At the onset of the Syrian unrest amidst concerns and request for western intervention in the uprising, the Syrian president Bashar al-Assad in an interview commented that “Syria is the hub now in this region. It is the fault line, and if you play with the ground, you will cause an earthquake”. Coming from a power greedy leader, the reality of this comment was subdued by the cancerous nature of his government and the world did not make it a priority to look beyond the obvious result of the uprising as evidenced in the commitment of the UN humanitarian arm and the slackness of its security council in reaching a consensus over the Syrian situation.

Now, three years from the beginning of Syria’s 2011 popular uprising against a corrupt, cynical and brutal regime, the “earthquake” is here and it has evolved to attain regional and international significance. The rise of the Islamic state of Iraq and Syria (ISIS) may have been catalyzed by Assad in an effort to divert international attention from the peaceful protests and create an opposition that will tackle his enemies – the armed nationalist in western Syria, while initiating a shift in the technical and military response of western nations from his government to the much dreaded international terrorism. However, the recent turn of events have indicated a loss of control (if there was any), and ushered Assad’s human rights violating troops into unfavorable times. The breakaway al-Qaida group remains the most powerful faction fighting Assad’s forces with a record of significant wins.

The capture of a major military air base in Tabqa, north eastern Syria, the beheading of American James Foley, the rampage of the extremist groups in territory spanning the Iraq-Syria border and the recent possession of sensitive military weapons has injected a new dynamic into the calculations of solving the Syrian situation – one which places the West, particularly the united states at a strategic and moral crossroads.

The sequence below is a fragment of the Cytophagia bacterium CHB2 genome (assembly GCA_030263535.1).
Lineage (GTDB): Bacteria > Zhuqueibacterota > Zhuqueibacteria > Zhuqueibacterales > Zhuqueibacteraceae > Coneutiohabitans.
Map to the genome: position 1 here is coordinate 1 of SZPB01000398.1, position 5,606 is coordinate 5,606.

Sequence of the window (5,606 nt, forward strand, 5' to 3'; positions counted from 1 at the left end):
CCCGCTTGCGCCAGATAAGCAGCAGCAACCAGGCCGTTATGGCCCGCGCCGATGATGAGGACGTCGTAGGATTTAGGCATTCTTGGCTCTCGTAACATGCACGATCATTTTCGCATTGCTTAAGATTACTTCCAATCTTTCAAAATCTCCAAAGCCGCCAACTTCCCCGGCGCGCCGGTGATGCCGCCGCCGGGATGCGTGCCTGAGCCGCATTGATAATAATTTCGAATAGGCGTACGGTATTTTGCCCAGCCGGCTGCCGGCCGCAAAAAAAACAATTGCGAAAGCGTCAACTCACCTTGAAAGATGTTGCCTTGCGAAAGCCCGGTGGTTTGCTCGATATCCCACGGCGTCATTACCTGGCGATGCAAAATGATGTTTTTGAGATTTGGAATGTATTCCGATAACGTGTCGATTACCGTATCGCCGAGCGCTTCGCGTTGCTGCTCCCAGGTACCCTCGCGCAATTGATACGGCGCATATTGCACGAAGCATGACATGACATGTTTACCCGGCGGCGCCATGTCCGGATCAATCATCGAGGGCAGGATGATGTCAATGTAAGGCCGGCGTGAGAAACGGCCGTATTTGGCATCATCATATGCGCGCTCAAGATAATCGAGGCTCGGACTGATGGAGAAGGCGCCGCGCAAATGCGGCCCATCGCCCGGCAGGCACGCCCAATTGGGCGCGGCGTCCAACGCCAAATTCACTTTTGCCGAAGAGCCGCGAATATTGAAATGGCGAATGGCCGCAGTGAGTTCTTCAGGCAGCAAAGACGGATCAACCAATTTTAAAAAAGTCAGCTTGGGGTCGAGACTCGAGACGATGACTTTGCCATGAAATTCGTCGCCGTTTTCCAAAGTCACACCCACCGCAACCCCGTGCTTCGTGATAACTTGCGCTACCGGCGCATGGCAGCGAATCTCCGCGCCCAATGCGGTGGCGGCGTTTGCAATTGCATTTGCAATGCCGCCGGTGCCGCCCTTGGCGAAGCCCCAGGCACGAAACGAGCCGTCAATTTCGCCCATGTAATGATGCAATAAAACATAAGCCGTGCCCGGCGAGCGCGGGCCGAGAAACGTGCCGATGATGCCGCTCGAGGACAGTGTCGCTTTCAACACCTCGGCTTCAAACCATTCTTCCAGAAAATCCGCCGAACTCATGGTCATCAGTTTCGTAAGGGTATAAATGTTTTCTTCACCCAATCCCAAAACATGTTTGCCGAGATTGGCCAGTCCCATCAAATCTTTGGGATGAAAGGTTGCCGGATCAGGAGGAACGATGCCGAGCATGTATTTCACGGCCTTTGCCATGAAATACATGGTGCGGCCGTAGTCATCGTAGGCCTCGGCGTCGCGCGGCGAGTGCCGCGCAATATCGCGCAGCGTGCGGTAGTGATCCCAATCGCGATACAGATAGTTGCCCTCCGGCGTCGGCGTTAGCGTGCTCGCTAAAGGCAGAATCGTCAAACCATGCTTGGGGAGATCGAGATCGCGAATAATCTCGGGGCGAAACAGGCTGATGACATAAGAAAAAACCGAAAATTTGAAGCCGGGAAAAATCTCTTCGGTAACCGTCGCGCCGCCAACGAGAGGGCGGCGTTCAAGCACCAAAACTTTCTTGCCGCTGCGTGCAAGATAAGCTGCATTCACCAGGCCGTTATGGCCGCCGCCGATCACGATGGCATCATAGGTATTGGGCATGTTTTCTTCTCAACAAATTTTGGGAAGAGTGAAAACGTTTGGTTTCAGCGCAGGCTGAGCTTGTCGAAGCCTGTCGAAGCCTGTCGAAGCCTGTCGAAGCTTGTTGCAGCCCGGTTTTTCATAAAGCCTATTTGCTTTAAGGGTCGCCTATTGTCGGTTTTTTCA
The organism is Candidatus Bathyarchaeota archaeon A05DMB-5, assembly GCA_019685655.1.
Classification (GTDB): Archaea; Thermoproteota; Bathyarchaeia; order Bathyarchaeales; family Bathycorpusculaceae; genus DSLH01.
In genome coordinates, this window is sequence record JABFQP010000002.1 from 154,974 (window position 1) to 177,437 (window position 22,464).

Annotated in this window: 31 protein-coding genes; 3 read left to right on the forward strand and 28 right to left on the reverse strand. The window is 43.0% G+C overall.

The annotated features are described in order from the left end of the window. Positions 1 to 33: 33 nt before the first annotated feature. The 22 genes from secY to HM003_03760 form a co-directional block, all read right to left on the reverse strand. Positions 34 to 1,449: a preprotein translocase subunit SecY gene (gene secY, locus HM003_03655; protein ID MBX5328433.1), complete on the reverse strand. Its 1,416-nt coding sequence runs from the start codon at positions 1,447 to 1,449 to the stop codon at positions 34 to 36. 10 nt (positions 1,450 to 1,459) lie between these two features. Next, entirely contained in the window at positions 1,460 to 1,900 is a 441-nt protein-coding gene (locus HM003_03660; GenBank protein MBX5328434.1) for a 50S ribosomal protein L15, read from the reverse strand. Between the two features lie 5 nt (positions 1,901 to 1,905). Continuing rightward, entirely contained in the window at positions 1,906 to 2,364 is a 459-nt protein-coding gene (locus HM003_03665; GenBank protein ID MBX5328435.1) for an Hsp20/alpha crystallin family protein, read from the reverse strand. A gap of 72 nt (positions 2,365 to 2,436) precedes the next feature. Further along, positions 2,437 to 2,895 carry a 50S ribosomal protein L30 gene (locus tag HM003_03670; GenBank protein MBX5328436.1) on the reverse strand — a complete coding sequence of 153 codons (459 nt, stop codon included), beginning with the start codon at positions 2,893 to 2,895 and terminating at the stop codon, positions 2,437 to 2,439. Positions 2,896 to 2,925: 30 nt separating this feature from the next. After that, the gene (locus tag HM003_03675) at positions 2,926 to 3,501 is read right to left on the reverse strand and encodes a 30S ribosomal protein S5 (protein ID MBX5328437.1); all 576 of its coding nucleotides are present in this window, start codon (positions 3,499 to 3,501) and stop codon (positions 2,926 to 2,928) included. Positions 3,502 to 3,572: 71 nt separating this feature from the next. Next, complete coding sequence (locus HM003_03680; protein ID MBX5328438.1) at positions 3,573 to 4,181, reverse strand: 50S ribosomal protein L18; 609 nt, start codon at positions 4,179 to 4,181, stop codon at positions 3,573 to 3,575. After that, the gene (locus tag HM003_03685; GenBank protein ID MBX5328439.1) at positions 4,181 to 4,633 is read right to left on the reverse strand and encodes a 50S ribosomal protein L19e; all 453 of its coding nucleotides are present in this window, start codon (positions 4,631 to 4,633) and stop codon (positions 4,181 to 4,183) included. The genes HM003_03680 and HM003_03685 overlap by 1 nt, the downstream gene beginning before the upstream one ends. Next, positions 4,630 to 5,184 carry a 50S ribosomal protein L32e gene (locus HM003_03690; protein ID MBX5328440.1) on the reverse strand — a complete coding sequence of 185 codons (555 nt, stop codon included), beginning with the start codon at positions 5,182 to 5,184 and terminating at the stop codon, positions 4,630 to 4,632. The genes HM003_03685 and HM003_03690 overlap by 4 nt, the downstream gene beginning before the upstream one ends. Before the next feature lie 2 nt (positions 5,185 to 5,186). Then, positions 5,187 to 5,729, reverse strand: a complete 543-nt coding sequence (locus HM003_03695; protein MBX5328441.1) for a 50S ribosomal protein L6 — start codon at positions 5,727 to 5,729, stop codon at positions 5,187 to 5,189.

Earlier this week, the French president Francois Hollande rejected the idea of including Syrian president Bashar al-Assad in the fight against ISIS. Likewise, the UK ruled out an alliance with Assad while president Obama gave indications on Thursday that he was not yet persuaded on attacking the terrorist group in Syria stating that he has not developed a strategy to combat ISIS. The reluctance of these leaders in adopting a strategy that involves President Assad is quite understandable, considering the fact that Assad is far from being a saint. However, it is important for the west to be realistic in its battle against this rather powerful and influential group.

One of those realities is the fact that most ISIS members are fighting in Syria not inside its neighbor Iraq where the US military efforts against ISIS are currently limited to. The part of the organization that resides in Syria is crucial to ISIS’ survival and fro it to be crushed Assad must be brought on board otherwise, any foreign action on Syrian soil and space will be considered as aggression according to the Syrian foreign minister.

The contemptuous rejection of the Obama administration and the outright disagreement of the French and British leaders at the idea of a collaboration with Assad in the fight against ISIS may not last. Although, a US campaign to weaken the Islamic state extremists could wholly strengthen a leader the white house has sought to push from office, however the threat to regional and international security as well as the increasing magnitude of this extremist group will sooner than later propel the West to opt for pragmatic ways for joint efforts against terrorism – the common threat now posed by ISIS in Assad’s Syria.